milk vr samsung gear vr 2

Today Samsung has announced that it’s adding a new member to the company’s family of curiously named ‘Milk’ services. ‘Milk VR‘—joining Milk Music and Milk Video—aims to offer a destination for curated VR video on the company’s Gear VR headset.

While Gear VR’s launch lineup was strong, it was also fairly limited. Today Samsung says it’s deploying a “technical preview” of the Milk VR application which will function as a destination for made-for-VR videos. The preview will be available to all Gear VR owners, with a full launch due at an unspecified later date.

See Also: Samsung Gear VR Detailed Review: Part Two – Experience, Gameplay Videos, and More

Samsung says that it wants to build up a destination of “regular VR user viewership.” Based on queues from the way it operates Milk Music and Milk Video Android apps, we’d expect to see Milk VR add more content over time—curated, not all-inclusive.

For now it isn’t clear what the initial video lineup will be, what tech it will be shot with, or whether or not it will be mono or stereo (3D) 360 video (though our best guess is on the former, for now). Going forward, there’s certainly an opportunity for Samsung to deploy content filmed with it’s yet-released Project Beyond VR video camera.

See Also: First Impressions of Project Beyond, Samsung’s 360 3D Camera for VR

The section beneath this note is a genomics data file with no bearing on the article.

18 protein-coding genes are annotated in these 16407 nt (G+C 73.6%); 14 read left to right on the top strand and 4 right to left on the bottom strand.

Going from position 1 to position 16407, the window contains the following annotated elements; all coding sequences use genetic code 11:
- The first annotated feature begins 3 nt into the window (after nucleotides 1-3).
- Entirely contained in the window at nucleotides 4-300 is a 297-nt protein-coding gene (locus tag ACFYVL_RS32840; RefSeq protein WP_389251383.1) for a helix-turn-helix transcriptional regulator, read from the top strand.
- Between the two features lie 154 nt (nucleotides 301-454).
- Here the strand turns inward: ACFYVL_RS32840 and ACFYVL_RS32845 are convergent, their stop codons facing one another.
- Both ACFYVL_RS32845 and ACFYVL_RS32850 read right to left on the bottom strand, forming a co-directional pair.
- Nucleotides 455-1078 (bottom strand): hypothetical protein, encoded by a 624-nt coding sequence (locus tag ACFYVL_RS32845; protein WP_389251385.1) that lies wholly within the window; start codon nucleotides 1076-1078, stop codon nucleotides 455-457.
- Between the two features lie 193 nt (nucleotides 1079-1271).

What we do know is that the videos will be available for download at their full 4k x 2k resolution, or adaptively streamable for those with varying bandwidth. Whatever the case, Samsung says the content offered through Milk VR will encompass genres of music, sports, action, and lifestyle.

More detail to come once we’ve had a chance to try Milk VR for ourselves.

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Ben is the world's most senior professional analyst solely dedicated to the XR industry, having founded Road to VR in 2011—a year before the Oculus Kickstarter sparked a resurgence that led to the modern XR landscape. He has authored more than 3,000 articles chronicling the evolution of the XR industry over more than a decade. With that unique perspective, Ben has been consistently recognized as one of the most influential voices in XR, giving keynotes and joining panel and podcast discussions at key industry events. He is a self-described "journalist and analyst, not evangelist."
  • Don Gateley

    Humbug. They need to get the hell out of the way of providing and choosing content. I await that day before I open my wallet. If the mythical consumer RIft is similarly encumbered instead of using the open content model of the dev kits my interest in VR fades away. I see the controlling hand of Zuckerberg in this. It’s a damn shame you gave up control, Palmer.

    • Jacob Pederson

      Curated content is exactly what they need for wide acceptance to work. Why? Because even one experience with low frame-rate or incorrect fov or high latency leaves you ill for a couple hours. Think Nintendo seal of approval, with an eye toward preventing vomit. I totally agree with you that they should keep the Rift open on PC along side their branded storefront (like Steam provides a storefront, but doesn’t prevent you from installing GOG content.) One reason for openness is the uproar lock-down would cause among the grumpier folks out there, but a more important reason would be giving up the massive amount of free testing they get from the high-end enthusiast community. Frankly, because of the nature of the PC, it actually isn’t possible to completely lock a device to a certain storefront. Even if they did try to, it would be circumvented in hours :)